Want a great idea for a kid party? Try hosting a cookie decorating kid party! Sugar cookies and icing aren’t just for Christmas or Hanukkah. And letting kids decorate their own cookies can make any holiday or celebration extra fun. You can either make the cookie decorating a part of the festivities (say, at your child’s next birthday party) or have it be the center of the kid party. All you need are some sugar cookies, icing, and food coloring -- and of course, the unmatchable power of kids’ imaginations -- and voila! You’ll have platefuls of delicious creations and some very proud cookie-decorating artists who’ll be eager to show off -- and eat -- their work.
Cookie Decorating Kid Party: What You’ll Need
- Disposable pastry bags, couplers and tips, preferably #2 (available at many kitchen and houseware stores or baking supply retailers such as King Arthur Flour (www.kingarthurflour.com).
- Wire ties (to tie off ends of pastry bags after they are filled with icing).
- Sugar cookies (preferably in shapes to match the holiday, such as hearts for Valentine’s Day).
- Food coloring
- Colorful sanding sugar (optional).
- Small measuring-cup sized buckets or large sturdy cups to hold pastry bags while in use.
- Paper plates labeled with each child’s name to put their cookies on to dry.
The number of pastry bags, cookies and icing you’ll need will depend on how many kids are at the party. Assume each child will probably want to decorate at least 7 to 10 cookies, and that you’ll need at least one icing bag for each child. Also take into consideration how many bags of each color you’ll need (for instance, if you’re having a group of children at a Valentine’s Day cookie decorating party, you’ll want at least two bags of red icing for every 5 kids).
You’ll also want to take into consideration how much time the kids will be spending working on cookies. If cookie decorating will be only one phase of the party, then you probably won’t need more than 7 cookies per child. But if this is primarily what they’ll be doing, you may need more -- say 10 or even 15 for each child. And factor in at least 5 cookies for each adult; chances are, they’ll want to join the fun.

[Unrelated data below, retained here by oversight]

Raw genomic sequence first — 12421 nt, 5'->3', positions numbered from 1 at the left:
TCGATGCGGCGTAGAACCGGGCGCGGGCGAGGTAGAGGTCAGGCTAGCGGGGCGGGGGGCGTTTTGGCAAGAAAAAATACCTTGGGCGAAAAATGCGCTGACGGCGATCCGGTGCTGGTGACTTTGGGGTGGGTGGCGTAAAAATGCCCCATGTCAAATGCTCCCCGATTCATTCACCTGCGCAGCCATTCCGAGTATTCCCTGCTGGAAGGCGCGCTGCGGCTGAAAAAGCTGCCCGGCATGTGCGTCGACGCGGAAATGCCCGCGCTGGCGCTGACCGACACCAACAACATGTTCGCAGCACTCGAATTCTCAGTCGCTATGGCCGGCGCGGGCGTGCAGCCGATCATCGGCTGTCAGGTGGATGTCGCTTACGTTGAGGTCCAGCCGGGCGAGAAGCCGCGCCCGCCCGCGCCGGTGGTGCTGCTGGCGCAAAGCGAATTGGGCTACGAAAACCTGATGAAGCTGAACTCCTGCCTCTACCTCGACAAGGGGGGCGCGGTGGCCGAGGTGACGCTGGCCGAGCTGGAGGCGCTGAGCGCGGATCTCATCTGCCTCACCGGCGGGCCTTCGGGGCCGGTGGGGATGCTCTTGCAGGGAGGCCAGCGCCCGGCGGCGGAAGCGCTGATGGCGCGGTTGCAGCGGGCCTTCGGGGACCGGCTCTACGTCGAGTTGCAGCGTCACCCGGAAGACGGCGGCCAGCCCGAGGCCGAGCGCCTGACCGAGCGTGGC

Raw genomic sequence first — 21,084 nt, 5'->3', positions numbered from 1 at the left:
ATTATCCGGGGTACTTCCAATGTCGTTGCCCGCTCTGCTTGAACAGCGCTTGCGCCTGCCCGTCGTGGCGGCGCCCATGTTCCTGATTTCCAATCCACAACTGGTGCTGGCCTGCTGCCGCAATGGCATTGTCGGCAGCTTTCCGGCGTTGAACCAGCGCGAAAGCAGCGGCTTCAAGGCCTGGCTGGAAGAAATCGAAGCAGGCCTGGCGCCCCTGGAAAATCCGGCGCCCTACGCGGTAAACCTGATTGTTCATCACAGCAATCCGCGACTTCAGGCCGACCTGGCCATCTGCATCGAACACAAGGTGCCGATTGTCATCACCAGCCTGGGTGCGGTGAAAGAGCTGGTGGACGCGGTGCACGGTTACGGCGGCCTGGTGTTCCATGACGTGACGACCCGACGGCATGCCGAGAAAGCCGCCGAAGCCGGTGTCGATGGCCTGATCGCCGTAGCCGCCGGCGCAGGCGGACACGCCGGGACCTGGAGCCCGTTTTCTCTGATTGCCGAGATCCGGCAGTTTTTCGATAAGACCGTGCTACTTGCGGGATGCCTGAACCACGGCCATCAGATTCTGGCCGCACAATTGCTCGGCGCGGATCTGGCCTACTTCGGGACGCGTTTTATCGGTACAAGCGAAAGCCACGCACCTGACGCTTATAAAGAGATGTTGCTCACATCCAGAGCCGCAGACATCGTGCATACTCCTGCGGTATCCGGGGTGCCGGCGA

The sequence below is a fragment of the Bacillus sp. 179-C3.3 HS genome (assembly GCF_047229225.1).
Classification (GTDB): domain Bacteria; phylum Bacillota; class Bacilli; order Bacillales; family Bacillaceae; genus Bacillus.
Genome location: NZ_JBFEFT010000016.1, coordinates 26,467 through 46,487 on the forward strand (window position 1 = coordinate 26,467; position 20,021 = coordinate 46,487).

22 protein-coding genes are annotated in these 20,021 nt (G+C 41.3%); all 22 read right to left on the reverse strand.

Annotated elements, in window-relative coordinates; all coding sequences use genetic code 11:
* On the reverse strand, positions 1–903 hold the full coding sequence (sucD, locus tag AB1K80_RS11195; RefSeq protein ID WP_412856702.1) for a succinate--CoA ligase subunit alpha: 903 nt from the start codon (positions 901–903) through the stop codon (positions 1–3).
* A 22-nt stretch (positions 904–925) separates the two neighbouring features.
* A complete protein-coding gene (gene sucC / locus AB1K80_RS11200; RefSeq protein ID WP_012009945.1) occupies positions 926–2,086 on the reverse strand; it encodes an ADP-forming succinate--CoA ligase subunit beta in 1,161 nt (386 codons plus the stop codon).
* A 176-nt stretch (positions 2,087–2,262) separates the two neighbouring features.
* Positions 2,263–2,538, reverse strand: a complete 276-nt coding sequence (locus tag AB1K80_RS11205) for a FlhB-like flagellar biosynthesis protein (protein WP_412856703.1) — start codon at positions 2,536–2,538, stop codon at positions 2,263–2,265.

Cookie Decorating Kid Party: How to Get the Cookie Party Started
- Mix icing with food colors (your child can have fun helping with this part). Depending on the holiday and cookie shapes you have, try to get an assortment of festive colors. Pink, white and red work well for Valentine’s Day while an assortment of muted pastels -- yellow, pink, pale purple and blue -- are lovely on Easter chicks, eggs, bunnies and other Easter cookie shapes.
- After you fill each bag with icing about halfway, carefully twist close the opening of the bags and securely tie it off with a wire tie. Be sure to seal this tightly -- when little hands squeeze these bags to decorate, there will be lots of pressure put on them and the icing could squeeze through the opening instead of going through the tip.
- Line the bottom of each small bucket or big cup with damp paper towels and place each pastry bag into the cups with the tips pointed down. This prevents the icing in the tips from hardening. If the tips do become clogged, simply take a wooden skewer and push the hardened icing out of the tip. Place no more than 4 to 5 bags into each bucket and set up one bucket at the table for every 4 to 5 children. Place small bowls and spoons of sanding sugar next to each bucket if using.
- Give them cookies and let them get to work!
Cookie Decorating Kid Party: What Kids Will Get (Besides Cookies!)
Over the years, I’ve hosted numerous cookie decorating parties, and I’ve come to realize that no matter what the holiday or special occasion, this activity is a big hit. Here’s what I think the kids -- and we parents -- get out of these parties.
A sense of pride. Kids love showing off their creations. Even younger siblings, who may not be able to do more than place big mounds of icing on their cookies, absolutely love it when we "ooh" and "aah" over their cookie decorating prowess.
A chance to let their imaginations and creativity run free. I’ve noticed that when adults decorate cookies, we simply cannot match the gorgeous colors and patterns created by kids. Something about the blank canvas of a cookie and colorful bags of icing unleashes the inner artist in each child.
Cooperation and admiration. As much as kids love showing off their own work, they also love supporting one another during these parties. You’ll be amazed at the way kids may boost the morale of a kid who’s unhappy with a cookie he made or telling each other they like the other’s work.
Fun! Working side by side on something they love doing will create a happy crowd. Your biggest challenge will be to convince them not to devour all their creations and save some to take home.